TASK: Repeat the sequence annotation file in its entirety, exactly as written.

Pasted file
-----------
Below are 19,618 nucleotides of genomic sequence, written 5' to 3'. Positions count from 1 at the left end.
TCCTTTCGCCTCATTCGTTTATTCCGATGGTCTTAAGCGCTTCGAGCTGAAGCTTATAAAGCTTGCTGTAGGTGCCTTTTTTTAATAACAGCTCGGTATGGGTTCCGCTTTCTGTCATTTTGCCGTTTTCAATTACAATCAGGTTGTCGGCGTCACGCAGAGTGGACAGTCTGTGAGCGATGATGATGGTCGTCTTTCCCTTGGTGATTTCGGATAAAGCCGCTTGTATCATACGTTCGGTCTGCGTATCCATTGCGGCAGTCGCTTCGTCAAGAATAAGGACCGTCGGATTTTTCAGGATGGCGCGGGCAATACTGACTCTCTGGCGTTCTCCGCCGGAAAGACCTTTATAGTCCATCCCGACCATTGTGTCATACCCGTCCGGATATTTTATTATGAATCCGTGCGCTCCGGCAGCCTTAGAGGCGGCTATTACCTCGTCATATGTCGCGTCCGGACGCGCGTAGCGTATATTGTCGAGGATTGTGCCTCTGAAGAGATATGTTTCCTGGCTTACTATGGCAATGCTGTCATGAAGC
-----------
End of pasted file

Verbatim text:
Below are 19,618 nucleotides of genomic sequence, written 5' to 3'. Positions count from 1 at the left end.
TCCTTTCGCCTCATTCGTTTATTCCGATGGTCTTAAGCGCTTCGAGCTGAAGCTTATAAAGCTTGCTGTAGGTGCCTTTTTTTAATAACAGCTCGGTATGGGTTCCGCTTTCTGTCATTTTGCCGTTTTCAATTACAATCAGGTTGTCGGCGTCACGCAGAGTGGACAGTCTGTGAGCGATGATGATGGTCGTCTTTCCCTTGGTGATTTCGGATAAAGCCGCTTGTATCATACGTTCGGTCTGCGTATCCATTGCGGCAGTCGCTTCGTCAAGAATAAGGACCGTCGGATTTTTCAGGATGGCGCGGGCAATACTGACTCTCTGGCGTTCTCCGCCGGAAAGACCTTTATAGTCCATCCCGACCATTGTGTCATACCCGTCCGGATATTTTATTATGAATCCGTGCGCTCCGGCAGCCTTAGAGGCGGCTATTACCTCGTCATATGTCGCGTCCGGACGCGCGTAGCGTATATTGTCGAGGATTGTGCCTCTGAAGAGATATGTTTCCTGGCTTACTATGGCAATGCTGTCATGAAGC